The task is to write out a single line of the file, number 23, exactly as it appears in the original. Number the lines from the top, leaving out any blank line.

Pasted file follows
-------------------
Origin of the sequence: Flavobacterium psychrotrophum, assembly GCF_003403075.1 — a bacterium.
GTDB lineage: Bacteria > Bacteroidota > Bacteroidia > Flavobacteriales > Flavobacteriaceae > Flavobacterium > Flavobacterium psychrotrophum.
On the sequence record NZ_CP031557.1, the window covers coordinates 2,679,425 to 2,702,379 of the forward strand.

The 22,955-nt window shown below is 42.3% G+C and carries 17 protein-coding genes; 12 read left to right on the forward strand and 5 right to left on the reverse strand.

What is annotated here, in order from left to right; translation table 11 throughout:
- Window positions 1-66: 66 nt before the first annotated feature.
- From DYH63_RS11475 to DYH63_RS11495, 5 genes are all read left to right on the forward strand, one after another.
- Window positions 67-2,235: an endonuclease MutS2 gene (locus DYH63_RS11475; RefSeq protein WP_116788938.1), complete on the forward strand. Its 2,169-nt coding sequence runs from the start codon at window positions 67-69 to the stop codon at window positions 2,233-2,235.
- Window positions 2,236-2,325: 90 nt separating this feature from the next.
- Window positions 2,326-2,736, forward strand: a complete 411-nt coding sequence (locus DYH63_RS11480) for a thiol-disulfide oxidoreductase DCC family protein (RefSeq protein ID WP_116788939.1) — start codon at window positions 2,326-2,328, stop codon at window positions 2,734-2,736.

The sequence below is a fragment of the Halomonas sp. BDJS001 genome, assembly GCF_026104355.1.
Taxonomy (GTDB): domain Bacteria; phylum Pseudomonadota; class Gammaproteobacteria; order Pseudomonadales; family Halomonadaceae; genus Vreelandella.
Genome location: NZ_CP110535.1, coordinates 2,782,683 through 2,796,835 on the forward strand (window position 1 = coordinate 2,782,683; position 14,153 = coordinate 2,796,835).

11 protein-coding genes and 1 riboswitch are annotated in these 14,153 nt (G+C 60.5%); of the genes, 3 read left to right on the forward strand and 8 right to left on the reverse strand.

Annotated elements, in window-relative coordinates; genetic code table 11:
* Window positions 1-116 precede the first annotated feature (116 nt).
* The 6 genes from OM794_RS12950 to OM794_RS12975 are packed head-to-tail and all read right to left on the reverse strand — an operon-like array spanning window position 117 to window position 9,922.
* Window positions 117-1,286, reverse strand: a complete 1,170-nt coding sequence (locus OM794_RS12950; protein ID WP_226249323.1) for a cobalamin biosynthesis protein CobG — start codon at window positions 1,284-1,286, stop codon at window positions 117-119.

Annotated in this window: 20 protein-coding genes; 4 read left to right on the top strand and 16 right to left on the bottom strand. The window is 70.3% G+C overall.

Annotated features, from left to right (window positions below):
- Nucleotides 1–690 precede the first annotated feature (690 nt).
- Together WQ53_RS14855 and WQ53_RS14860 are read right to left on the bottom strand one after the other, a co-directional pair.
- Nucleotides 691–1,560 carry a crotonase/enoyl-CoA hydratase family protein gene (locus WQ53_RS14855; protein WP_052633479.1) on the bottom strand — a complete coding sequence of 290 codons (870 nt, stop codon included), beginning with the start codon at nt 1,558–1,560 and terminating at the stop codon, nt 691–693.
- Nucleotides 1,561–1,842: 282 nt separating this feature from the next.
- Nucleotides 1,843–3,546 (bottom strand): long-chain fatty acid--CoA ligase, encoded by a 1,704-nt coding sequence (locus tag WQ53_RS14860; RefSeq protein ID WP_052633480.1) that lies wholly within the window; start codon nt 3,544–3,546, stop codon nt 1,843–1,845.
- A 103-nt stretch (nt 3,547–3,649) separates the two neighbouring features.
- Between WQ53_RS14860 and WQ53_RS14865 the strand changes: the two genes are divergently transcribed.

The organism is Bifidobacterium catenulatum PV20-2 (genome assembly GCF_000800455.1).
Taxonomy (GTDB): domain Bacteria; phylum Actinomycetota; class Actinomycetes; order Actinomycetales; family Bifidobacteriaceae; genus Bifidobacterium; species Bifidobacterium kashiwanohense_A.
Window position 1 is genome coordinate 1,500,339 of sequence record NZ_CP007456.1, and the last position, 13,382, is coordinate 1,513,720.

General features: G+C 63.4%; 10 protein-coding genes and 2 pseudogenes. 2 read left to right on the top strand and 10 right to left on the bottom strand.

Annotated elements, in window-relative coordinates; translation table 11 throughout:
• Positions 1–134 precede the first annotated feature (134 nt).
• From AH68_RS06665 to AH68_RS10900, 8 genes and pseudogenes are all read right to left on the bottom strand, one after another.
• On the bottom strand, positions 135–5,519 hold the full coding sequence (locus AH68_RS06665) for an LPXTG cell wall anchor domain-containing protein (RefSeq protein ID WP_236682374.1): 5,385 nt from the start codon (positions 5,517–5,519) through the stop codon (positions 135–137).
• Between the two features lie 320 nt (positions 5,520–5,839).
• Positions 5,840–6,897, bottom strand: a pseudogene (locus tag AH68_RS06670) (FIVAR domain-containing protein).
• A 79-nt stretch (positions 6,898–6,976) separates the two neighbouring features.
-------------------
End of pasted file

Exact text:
- Nucleotides 691–1,560 carry a crotonase/enoyl-CoA hydratase family protein gene (locus WQ53_RS14855; protein WP_052633479.1) on the bottom strand — a complete coding sequence of 290 codons (870 nt, stop codon included), beginning with the start codon at nt 1,558–1,560 and terminating at the stop codon, nt 691–693.